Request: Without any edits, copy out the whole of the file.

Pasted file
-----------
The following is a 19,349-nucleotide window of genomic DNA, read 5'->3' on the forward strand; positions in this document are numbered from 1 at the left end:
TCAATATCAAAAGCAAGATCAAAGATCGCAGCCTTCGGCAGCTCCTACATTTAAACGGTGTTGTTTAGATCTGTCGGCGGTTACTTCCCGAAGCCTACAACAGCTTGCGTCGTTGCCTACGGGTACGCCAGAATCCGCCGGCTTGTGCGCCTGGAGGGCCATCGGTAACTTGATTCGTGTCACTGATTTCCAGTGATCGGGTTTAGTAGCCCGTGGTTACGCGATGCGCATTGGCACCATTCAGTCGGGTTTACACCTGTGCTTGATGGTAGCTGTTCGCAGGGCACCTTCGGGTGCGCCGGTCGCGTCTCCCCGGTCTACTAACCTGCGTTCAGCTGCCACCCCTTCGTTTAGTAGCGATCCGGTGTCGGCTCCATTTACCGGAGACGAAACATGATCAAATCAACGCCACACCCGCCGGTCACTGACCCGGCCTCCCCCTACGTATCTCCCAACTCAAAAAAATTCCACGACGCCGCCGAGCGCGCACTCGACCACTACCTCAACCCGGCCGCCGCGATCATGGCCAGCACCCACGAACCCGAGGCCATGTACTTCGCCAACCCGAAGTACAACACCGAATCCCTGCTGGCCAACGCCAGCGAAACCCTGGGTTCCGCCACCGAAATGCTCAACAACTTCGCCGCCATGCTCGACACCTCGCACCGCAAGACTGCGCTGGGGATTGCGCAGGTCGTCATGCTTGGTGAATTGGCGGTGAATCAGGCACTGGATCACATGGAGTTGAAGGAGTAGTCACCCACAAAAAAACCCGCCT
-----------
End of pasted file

The following is a 19,349-nucleotide window of genomic DNA, read 5'->3' on the forward strand; positions in this document are numbered from 1 at the left end:
TCAATATCAAAAGCAAGATCAAAGATCGCAGCCTTCGGCAGCTCCTACATTTAAACGGTGTTGTTTAGATCTGTCGGCGGTTACTTCCCGAAGCCTACAACAGCTTGCGTCGTTGCCTACGGGTACGCCAGAATCCGCCGGCTTGTGCGCCTGGAGGGCCATCGGTAACTTGATTCGTGTCACTGATTTCCAGTGATCGGGTTTAGTAGCCCGTGGTTACGCGATGCGCATTGGCACCATTCAGTCGGGTTTACACCTGTGCTTGATGGTAGCTGTTCGCAGGGCACCTTCGGGTGCGCCGGTCGCGTCTCCCCGGTCTACTAACCTGCGTTCAGCTGCCACCCCTTCGTTTAGTAGCGATCCGGTGTCGGCTCCATTTACCGGAGACGAAACATGATCAAATCAACGCCACACCCGCCGGTCACTGACCCGGCCTCCCCCTACGTATCTCCCAACTCAAAAAAATTCCACGACGCCGCCGAGCGCGCACTCGACCACTACCTCAACCCGGCCGCCGCGATCATGGCCAGCACCCACGAACCCGAGGCCATGTACTTCGCCAACCCGAAGTACAACACCGAATCCCTGCTGGCCAACGCCAGCGAAACCCTGGGTTCCGCCACCGAAATGCTCAACAACTTCGCCGCCATGCTCGACACCTCGCACCGCAAGACTGCGCTGGGGATTGCGCAGGTCGTCATGCTTGGTGAATTGGCGGTGAATCAGGCACTGGATCACATGGAGTTGAAGGAGTAGTCACCCACAAAAAAACCCGCCT